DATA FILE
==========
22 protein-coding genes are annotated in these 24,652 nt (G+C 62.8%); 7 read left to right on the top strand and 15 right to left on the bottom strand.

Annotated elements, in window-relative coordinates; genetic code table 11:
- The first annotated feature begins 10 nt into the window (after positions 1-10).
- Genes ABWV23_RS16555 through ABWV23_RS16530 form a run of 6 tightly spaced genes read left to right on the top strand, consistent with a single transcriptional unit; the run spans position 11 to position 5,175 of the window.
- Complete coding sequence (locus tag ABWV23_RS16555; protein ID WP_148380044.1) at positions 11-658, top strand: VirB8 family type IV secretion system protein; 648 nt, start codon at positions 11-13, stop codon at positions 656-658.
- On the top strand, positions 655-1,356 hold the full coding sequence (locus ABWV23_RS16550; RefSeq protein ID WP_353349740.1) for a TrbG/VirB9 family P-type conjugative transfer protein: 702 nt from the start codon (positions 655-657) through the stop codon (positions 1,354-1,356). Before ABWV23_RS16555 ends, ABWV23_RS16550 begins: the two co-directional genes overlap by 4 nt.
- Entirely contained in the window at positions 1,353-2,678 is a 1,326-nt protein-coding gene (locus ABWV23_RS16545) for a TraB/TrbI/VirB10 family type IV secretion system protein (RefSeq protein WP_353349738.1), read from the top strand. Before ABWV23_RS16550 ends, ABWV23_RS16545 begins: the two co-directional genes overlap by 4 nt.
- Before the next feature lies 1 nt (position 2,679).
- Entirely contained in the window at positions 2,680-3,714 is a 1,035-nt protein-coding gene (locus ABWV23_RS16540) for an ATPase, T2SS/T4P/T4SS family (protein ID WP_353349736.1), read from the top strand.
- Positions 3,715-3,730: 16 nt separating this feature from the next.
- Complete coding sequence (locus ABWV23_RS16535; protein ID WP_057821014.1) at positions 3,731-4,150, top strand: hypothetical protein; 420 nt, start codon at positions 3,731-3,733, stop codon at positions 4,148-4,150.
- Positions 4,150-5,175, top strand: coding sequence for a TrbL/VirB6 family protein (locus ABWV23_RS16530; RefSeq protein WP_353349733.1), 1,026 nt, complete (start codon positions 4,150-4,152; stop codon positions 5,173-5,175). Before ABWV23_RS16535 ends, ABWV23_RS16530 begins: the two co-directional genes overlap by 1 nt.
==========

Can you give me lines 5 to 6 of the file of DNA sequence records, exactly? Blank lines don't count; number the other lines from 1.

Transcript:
- Complete coding sequence (locus tag ABWV23_RS16555; protein ID WP_148380044.1) at positions 11-658, top strand: VirB8 family type IV secretion system protein; 648 nt, start codon at positions 11-13, stop codon at positions 656-658.
- On the top strand, positions 655-1,356 hold the full coding sequence (locus ABWV23_RS16550; RefSeq protein ID WP_353349740.1) for a TrbG/VirB9 family P-type conjugative transfer protein: 702 nt from the start codon (positions 655-657) through the stop codon (positions 1,354-1,356). Before ABWV23_RS16555 ends, ABWV23_RS16550 begins: the two co-directional genes overlap by 4 nt.